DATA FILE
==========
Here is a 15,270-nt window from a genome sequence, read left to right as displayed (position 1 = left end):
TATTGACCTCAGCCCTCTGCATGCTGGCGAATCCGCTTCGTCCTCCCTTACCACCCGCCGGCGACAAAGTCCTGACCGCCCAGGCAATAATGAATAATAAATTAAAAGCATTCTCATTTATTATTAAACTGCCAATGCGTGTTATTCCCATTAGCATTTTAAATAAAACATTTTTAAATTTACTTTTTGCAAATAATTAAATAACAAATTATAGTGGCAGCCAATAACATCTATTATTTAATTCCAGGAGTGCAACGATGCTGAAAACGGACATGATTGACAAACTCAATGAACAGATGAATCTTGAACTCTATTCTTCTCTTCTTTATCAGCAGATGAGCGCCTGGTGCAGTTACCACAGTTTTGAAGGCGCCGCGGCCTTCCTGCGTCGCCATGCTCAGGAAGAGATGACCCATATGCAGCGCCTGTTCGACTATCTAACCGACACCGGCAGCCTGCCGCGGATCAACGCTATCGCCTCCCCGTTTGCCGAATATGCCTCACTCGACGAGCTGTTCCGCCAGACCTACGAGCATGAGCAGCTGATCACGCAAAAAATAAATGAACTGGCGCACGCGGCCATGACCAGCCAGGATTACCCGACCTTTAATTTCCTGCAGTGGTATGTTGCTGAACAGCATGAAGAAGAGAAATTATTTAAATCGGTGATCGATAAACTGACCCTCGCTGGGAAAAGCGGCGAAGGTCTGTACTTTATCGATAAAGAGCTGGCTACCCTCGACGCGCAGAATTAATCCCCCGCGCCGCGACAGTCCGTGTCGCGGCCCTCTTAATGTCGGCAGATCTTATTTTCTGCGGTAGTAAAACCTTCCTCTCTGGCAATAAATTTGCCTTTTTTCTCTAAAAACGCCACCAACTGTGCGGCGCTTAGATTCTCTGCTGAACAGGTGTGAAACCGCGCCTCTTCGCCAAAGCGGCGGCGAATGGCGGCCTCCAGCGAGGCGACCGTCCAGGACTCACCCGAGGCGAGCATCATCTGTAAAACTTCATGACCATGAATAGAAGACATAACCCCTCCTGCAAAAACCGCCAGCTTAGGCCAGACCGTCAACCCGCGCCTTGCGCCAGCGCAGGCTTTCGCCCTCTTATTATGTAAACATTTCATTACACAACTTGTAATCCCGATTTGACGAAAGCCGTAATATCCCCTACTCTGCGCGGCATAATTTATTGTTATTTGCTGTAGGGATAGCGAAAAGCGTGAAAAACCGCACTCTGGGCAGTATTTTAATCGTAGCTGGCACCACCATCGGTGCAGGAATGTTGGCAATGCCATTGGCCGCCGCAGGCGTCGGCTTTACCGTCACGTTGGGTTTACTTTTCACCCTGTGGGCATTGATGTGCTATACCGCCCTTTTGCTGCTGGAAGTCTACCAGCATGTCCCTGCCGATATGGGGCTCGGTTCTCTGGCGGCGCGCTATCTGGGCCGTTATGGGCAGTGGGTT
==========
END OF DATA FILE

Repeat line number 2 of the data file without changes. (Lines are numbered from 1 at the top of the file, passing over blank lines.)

TATTGACCTCAGCCCTCTGCATGCTGGCGAATCCGCTTCGTCCTCCCTTACCACCCGCCGGCGACAAAGTCCTGACCGCCCAGGCAATAATGAATAATAAATTAAAAGCATTCTCATTTATTATTAAACTGCCAATGCGTGTTATTCCCATTAGCATTTTAAATAAAACATTTTTAAATTTACTTTTTGCAAATAATTAAATAACAAATTATAGTGGCAGCCAATAACATCTATTATTTAATTCCAGGAGTGCAACGATGCTGAAAACGGACATGATTGACAAACTCAATGAACAGATGAATCTTGAACTCTATTCTTCTCTTCTTTATCAGCAGATGAGCGCCTGGTGCAGTTACCACAGTTTTGAAGGCGCCGCGGCCTTCCTGCGTCGCCATGCTCAGGAAGAGATGACCCATATGCAGCGCCTGTTCGACTATCTAACCGACACCGGCAGCCTGCCGCGGATCAACGCTATCGCCTCCCCGTTTGCCGAATATGCCTCACTCGACGAGCTGTTCCGCCAGACCTACGAGCATGAGCAGCTGATCACGCAAAAAATAAATGAACTGGCGCACGCGGCCATGACCAGCCAGGATTACCCGACCTTTAATTTCCTGCAGTGGTATGTTGCTGAACAGCATGAAGAAGAGAAATTATTTAAATCGGTGATCGATAAACTGACCCTCGCTGGGAAAAGCGGCGAAGGTCTGTACTTTATCGATAAAGAGCTGGCTACCCTCGACGCGCAGAATTAATCCCCCGCGCCGCGACAGTCCGTGTCGCGGCCCTCTTAATGTCGGCAGATCTTATTTTCTGCGGTAGTAAAACCTTCCTCTCTGGCAATAAATTTGCCTTTTTTCTCTAAAAACGCCACCAACTGTGCGGCGCTTAGATTCTCTGCTGAACAGGTGTGAAACCGCGCCTCTTCGCCAAAGCGGCGGCGAATGGCGGCCTCCAGCGAGGCGACCGTCCAGGACTCACCCGAGGCGAGCATCATCTGTAAAACTTCATGACCATGAATAGAAGACATAACCCCTCCTGCAAAAACCGCCAGCTTAGGCCAGACCGTCAACCCGCGCCTTGCGCCAGCGCAGGCTTTCGCCCTCTTATTATGTAAACATTTCATTACACAACTTGTAATCCCGATTTGACGAAAGCCGTAATATCCCCTACTCTGCGCGGCATAATTTATTGTTATTTGCTGTAGGGATAGCGAAAAGCGTGAAAAACCGCACTCTGGGCAGTATTTTAATCGTAGCTGGCACCACCATCGGTGCAGGAATGTTGGCAATGCCATTGGCCGCCGCAGGCGTCGGCTTTACCGTCACGTTGGGTTTACTTTTCACCCTGTGGGCATTGATGTGCTATACCGCCCTTTTGCTGCTGGAAGTCTACCAGCATGTCCCTGCCGATATGGGGCTCGGTTCTCTGGCGGCGCGCTATCTGGGCCGTTATGGGCAGTGGGTT